Hey creative folks, I’m excited to share an interview with one of my favorite artists. Andrée Wallin is immensely talented, and he shares with us his approach to art and storytelling.
Let’s jump right in.
As a way of introduction, could you tell us are where you’re from and what you’re profession is?
I’m from a small village in the middle of nowhere in Sweden called Norberg and I work as a concept artist and mattepainter for the commercial and TV/film industry.
You have several impressive projects and clients that you’ve worked with over the years. How did you break into the industry in a full-time capacity?
It’s been a very gradual process for me, starting with one project that leads to another, meeting the right people etc. I’ve always had a cinematic style and it started with writers/directors wanting pre-vis art to bring to their pitch meeting with studio execs. The simple truth is that no matter how cool a story is, most producers and studios need to “see” it as well and that’s where I come in. The project that got me into the film industry big time has definitely been Oblivion, which is Joe Kosinski’s next big feature. I was doing the illustrations for the graphic novel version, which later on was used for the studio pitch.
Now that you make a living with your art, how much time do you have for any personal expression? Do you feel that your day job helps meet those needs as an artist to express yourself, or do you still crave that time to make your own projects?
I started out being very prolific on different art communities, posting new personal art almost every day, and that’s something I miss for sure. Don’t get me wrong, I love my job and I love doing client work, but it does kill your creativity a bit if you do it too much. You need a balance to keep that artistic passion within you alive. I think every artist have the need for personal expression, because that’s where it all started and it’s liberating to be creative completely on your own, without someone else giving you directions or input on what you’re doing.
What tools do you use to create your artwork? Is the entire process digital?
I use Photoshop CS3 for everything I do. It’s all digital for sure, I’m not a particularly good traditional artist.
I saw on your site that you mentioned that you worked in the art department for the upcoming sci-fi film Oblivion. My first question about it is, what did you think of working in Baton Rouge (the studio location)? I live in New Orleans, so I’m just down the road.
Baton Rouge, at least what I saw from it, felt like a place that had much potential, but was suffering a bit from bad city planning and that suburban sprawl that makes it impossible to get anywhere by foot. Even though I had a great time there and everyone was really friendly it wasn’t the funnest place I’ve ever been. New Orleans on the other hand I just loved! We would go down there on the weekends and try out the local cuisine (my fav place was the El Gato Negro, which was probably the best food I’ve ever had), visit the zoo, the French Quarter, etc. Awesome place, awesome people, truly one of the most memorable cities I’ve ever been to. People just seemed happy and content, which seems like a rare quality in big cities.
Secondly, when you work on a film like that, do you ever come into contact with the actors and directors?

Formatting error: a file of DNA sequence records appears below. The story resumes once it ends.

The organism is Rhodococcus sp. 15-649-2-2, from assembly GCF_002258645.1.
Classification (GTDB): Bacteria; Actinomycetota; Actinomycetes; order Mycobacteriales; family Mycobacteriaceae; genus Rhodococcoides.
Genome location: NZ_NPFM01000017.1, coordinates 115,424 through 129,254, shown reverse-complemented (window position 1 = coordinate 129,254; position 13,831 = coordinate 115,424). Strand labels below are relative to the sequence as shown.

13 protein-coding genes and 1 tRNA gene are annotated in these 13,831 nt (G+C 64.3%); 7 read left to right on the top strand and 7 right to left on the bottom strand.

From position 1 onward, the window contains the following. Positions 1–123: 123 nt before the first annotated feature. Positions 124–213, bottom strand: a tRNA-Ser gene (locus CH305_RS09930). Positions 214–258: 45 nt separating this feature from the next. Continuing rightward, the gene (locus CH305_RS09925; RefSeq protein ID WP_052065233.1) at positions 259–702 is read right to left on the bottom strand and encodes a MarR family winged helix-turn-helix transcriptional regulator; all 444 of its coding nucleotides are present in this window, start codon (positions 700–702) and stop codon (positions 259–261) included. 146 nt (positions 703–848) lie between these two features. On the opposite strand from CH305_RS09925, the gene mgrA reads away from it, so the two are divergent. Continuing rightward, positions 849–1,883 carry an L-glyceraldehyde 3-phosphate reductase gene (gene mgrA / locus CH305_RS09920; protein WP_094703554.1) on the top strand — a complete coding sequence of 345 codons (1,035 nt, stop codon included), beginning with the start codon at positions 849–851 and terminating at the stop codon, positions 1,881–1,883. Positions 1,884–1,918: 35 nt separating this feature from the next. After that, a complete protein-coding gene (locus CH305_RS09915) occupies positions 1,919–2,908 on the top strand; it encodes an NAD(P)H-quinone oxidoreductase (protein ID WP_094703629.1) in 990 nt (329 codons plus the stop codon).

I worked pretty closely with the director (Joseph Kosinski) and the production designer (Darren Gilford). They’re both immensely talented guys and very friendly in person, so there was a great work atmosphere at the office. The actors aren’t really involved during the pre-production or have any input on the things that I’m doing, even though a few of them visited the office a couple of times.
I think we’ve all seen enough extra features on DVD’s to know that film crews work long hours on set. Does the art team work in a similarly frantic pace to rush through a project?
The hours are long yes, about 11-12 hours / day. However, there’s a big difference in terms of work environment if you compare the art department to the set constructions or the sets while shooting, which is a lot more crazy. It would be impossible for me to work in that type of environment.
I first found out about your work through DeviantArt. How important have your online portfolios been to your career? Do people notify you solely because of what they see online, or does most of your work come about through word of mouth?
Without DeviantArt I would probably not be where I am today. Art communities and online portfolios are the foundation when you’re trying to establish your name as an artist, especially for freelancers. From then on it’s a mix between word of mouth and people stumbling across your stuff at one of these places.
In some of our discussions about finding inspiration for writing here on Revive Your Creativity, I talk about looking to artwork to get the creative juices flowing. Each one of your works that you post online seems to tell an entire story within a single image. Do you take time to work out all of the details of the character and the setting beforehand, or are you making up details as you go along?
I’m always happy to hear that. I like when people see stories within my images, to me that’s mission accomplished. Like I said I’m usually going for a cinematic feeling, like you’ve just hit pause in the middle of a movie. I tend to design everything as I go along, at least with my personal art (mostly due to time constraints). I usually don’t worry too much about the design, I’m just focused on getting the composition right and making the painting as atmospheric as possible.
Thanks again to Andrée Wallin for taking the time to chat with us. I’m a big fan of his work, and I look forward to seeing it on the big screen!